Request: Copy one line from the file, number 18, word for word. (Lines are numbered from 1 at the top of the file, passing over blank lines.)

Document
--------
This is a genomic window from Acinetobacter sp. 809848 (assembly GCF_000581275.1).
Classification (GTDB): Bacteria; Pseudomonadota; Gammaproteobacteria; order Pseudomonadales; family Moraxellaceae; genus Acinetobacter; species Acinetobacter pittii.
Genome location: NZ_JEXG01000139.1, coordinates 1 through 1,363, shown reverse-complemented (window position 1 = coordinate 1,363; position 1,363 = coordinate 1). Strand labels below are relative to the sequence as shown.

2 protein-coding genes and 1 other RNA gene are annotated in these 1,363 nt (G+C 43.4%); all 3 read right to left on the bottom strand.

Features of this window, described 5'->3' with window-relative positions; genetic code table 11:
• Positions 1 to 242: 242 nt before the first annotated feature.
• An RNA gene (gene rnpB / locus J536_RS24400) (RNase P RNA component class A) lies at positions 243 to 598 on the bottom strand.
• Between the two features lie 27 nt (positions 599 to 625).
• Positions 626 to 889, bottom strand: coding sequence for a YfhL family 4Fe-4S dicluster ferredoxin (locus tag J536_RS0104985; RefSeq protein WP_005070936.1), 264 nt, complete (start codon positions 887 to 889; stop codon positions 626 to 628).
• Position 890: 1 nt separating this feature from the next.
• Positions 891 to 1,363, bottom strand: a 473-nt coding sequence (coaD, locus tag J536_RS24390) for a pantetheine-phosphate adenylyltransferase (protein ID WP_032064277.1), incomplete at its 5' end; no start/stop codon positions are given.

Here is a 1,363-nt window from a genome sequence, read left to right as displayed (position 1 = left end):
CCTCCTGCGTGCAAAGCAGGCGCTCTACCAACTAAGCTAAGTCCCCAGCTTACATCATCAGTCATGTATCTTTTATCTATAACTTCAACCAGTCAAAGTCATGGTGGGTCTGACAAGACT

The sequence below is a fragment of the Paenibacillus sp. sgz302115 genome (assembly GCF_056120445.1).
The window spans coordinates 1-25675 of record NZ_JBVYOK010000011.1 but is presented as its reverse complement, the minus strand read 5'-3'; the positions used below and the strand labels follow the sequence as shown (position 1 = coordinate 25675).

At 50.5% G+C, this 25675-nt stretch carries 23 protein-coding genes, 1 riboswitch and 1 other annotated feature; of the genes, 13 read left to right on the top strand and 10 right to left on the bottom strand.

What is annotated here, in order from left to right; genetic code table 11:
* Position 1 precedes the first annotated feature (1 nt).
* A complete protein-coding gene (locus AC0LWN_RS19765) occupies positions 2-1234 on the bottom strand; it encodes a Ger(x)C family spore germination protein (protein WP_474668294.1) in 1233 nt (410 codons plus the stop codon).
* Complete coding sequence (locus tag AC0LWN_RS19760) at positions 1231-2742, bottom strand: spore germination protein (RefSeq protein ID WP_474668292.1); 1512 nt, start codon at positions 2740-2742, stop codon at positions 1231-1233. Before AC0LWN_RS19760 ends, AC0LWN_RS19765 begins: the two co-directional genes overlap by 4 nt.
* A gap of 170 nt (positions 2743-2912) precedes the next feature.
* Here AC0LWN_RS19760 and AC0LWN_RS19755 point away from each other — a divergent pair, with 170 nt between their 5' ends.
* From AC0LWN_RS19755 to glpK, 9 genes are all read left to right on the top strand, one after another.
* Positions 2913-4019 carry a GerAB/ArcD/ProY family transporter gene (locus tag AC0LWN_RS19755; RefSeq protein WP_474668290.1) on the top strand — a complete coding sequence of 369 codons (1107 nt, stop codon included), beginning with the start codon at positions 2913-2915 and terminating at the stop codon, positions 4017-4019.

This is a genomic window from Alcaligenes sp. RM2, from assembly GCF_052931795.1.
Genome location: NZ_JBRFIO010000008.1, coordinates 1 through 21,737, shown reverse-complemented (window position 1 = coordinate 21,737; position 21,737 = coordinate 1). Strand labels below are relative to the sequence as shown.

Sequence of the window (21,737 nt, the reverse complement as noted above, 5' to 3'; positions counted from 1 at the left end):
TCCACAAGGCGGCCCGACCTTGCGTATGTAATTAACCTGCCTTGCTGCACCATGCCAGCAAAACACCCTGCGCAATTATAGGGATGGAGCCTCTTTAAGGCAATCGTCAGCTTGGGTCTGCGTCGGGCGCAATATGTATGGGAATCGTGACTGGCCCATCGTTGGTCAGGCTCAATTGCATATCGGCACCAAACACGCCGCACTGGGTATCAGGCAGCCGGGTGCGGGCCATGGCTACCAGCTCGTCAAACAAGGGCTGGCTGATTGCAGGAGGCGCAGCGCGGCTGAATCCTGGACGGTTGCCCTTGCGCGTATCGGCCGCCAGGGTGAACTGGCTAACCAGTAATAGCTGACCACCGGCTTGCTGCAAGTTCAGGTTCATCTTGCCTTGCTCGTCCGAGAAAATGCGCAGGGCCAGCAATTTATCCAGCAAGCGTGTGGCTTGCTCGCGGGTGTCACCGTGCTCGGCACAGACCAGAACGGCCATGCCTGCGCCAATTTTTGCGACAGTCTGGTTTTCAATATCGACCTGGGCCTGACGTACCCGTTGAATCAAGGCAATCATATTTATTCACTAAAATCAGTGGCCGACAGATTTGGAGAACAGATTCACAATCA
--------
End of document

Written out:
* Position 1 precedes the first annotated feature (1 nt).